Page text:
Perhaps with the 5-0 still fresh in his mind, then Gamba kantoku Tsuneyasu Miyamoto adopted an extremely defensive mindset ahead of the battle between these two at Panasonic Stadium in May. That contest would prove to be Miyamoto’s penultimate game in charge of Gamba and it ended in a disappointing 2-0 defeat. The Nerazzurri contained Frontale reasonably well in the early stages, but were stung by Leandro Damião’s goal in the 41st minute following an excellent counter-attack. Kaoru Mitoma (who else?) sealed the deal in the final quarter as Yota Sato, playing out of position at right-back, proved no match for the silky winger. Patric missed a glorious late chance to bag a consolation, heading Keisuke Kurokawa’s delicious cross wide, but I’ll remember this game mostly for Ao Tanaka’s outstanding display in the middle of the park and the Nerazzurri will certainly be thankful that neither he nor Mitoma will be donning their side’s Azzurro Nero jerseys on Saturday.



Gamba Osaka


With J1 safety secured, many Gamba fans were keenly anticipating the announcement of the starting lineup for the match against Grampus last Saturday. Unfortunately, when it was released, it was a crushing disappointment, Sato out of the squad, Fukuda and Yamami on the bench, no Jiro Nakamura and a starting eleven so conservative in nature that it would even make Hajime Moriyasu blush! Perhaps worst of all was captain Genta Miura returning to re-form his partnership with Shunya Suganuma which was last seen in the 4-0 home loss against Cerezo in the Levain Cup (and will hopefully never be seen again). I’m loathe to have a go at one player in particular, however Miura stunk the joint out on Saturday, especially in the first half. Granted, the team as a whole have still to get to grips with the high press system, but he exacerbated that problem by constantly charging out of defence into central midfield leaving big gaps for the impressive Yuki Soma and Jakub Świerczok to exploit (especially, in Soma’s case, it was as if the lessons from the away game at Toyota Stadium had simply been ignored). Ryu Takao was hauled off for Ko Yanagisawa at half-time, but had Miura not been wearing the armband then he’d surely have been replaced by Gen Shoji (who I assume was still not 100%).

Despite that scathing rant, there were several bright spots on Saturday. The attacking verve showed at times in the first-half was impressive, though sadly lacking in end product. We ‘won’ the second-half, always important psychologically in these scenarios and I’d argue it should have been 2-0 instead of 1-0 as I’m not sure why Patric’s 72nd minute effort was ruled out (offside or foul? Neither option seems clear and obvious to me, why wasn’t there at least a VAR review?). The 4-1-4-1 on display at the end of the match with Usami and Wellington Silva playing just ahead of Kohei Okuno in the centre of the park was also an interesting experiment. It’s tough to get a proper read on how the substitutes truly performed given that Nagoya parked the bus in the second 45 following their first-half smash-and-grab, but I was encouraged with the purpose and intent shown by Fukuda and Yamami down the wings and the ball-winning abilities of Okuno (whose interception led to Patric’s goal), I’d really like to see more of that triumvirate in the 2 remaining fixtures.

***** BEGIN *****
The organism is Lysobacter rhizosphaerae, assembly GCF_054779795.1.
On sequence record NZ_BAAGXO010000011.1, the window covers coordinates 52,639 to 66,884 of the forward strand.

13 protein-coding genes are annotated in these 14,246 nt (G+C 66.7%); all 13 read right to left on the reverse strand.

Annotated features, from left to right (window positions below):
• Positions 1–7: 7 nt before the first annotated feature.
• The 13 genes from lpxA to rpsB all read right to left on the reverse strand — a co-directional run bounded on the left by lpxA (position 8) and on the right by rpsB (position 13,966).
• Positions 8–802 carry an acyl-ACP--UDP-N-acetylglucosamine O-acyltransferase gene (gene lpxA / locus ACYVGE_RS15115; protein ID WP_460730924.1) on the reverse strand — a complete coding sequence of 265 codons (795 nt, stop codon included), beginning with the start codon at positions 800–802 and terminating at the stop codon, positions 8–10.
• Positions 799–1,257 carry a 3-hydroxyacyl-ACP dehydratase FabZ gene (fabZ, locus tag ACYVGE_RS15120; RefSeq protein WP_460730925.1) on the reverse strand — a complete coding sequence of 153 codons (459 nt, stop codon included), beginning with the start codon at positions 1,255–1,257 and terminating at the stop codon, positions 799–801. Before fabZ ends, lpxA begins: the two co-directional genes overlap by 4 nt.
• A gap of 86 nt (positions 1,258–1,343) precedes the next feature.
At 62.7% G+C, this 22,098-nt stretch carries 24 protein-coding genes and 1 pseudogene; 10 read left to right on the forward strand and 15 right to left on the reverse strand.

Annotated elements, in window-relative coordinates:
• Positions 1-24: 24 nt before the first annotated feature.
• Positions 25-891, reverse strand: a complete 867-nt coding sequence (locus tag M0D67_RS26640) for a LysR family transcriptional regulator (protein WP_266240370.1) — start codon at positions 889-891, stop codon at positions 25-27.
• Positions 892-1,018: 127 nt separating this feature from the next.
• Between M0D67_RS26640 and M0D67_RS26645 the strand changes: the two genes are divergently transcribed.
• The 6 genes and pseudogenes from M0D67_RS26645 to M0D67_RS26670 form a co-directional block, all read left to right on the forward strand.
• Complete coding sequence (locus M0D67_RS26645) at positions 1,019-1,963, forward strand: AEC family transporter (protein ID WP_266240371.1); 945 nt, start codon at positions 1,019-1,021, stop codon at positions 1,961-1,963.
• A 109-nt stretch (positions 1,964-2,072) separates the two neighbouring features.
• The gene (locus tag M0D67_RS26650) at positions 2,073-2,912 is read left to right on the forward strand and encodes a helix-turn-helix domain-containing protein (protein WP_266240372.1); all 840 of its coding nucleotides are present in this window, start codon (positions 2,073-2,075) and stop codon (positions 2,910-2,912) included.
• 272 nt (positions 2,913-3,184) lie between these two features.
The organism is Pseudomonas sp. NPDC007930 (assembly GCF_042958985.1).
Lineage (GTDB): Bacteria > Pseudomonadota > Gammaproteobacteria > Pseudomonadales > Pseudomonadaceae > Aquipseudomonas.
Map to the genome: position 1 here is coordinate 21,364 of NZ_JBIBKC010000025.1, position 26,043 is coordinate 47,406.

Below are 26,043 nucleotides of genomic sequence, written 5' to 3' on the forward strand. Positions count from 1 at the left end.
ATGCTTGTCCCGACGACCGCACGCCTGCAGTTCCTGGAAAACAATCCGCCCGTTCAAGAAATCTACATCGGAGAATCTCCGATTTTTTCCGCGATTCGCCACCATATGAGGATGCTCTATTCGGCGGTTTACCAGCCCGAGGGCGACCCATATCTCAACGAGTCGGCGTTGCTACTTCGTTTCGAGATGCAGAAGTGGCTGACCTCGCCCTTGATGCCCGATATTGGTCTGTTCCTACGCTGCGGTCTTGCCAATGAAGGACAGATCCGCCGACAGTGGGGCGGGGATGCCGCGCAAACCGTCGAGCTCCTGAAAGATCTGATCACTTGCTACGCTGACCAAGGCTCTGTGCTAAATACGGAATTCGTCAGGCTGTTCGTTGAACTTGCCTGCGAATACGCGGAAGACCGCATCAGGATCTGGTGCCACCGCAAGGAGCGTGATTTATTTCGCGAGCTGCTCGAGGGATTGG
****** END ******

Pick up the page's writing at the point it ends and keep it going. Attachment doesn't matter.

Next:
Finally, some very brief transfer gossip. 31-year old, left-footed Dutch centre-back Dave Bulthuis will leave Ulsan Hyundai this winter ahead of the presumed arrival of Kim Young-gwon and he and FC Ryukyu’s currently injured stopper Tetsuya Chinen are the names buzzing around Gamba supporter circles at present when the topic of new signings for 2022 crops up. I will say that I think it’s quite possible that one of, Bulthuis, Chinen, Yoshinori Suzuki (Shimizu), Henrique Trevisan (Oita), Eduardo (Tosu), Shogo Asada (Kyoto) or Rikito Inoue (Okayama) will join the Nerazzurri this winter, though I wouldn’t like to bet on who. Elsewhere, Yokohama FC’s relegation to J2 has seen reports that captain Tatsuki Seko will move to Nagoya while winger Yusuke Matsuo and bustling Brazilian forward Saulo Mineiro have plenty of admirers. Much as I’d like to see Matsuo in Suita, I can’t see it happening, Mineiro, could be pricey and also has the potential to be the next Junior Santos, but he may be someone the Gamba front office is looking at.

Oh, and a quick note to say that Shoji Toyama bagged his first J2 goal at the 17th time of asking, although it wasn’t enough to stop his Ehime FC side going down 2-1 at home to Sagamihara in their relegation 6-pointer on Sunday.

Team News

Vice-captain Shu Kurata will miss this clash after picking up his 4th yellow card of the season against Nagoya. Matsunami stated that Leandro Pereira was fit again, but he wasn’t in the squad for the match with Grampus, whether he’s suffered an injury relapse or it’s a sign he won’t be at the club next season remains to be seen, he didn’t appear in any photos of Gamba’s open training session on Tuesday, and today (Wednesday) Football Tribe linked him with a return to Brazil next year. Other than that, backup ‘keeper Jun Ichimori (hamstring) is done for the year, Kim Young-gwon is still missing after picking up a knock vs Tosu on October 23rd, Yuji Ono is continuing his rehabilitation work, while pictorial evidence from Tuesday (November 23rd) shows that Shinya Yajima and Dai Tsukamoto have now returned to full training.

Predicted Lineups and Stats





Kawasaki Frontale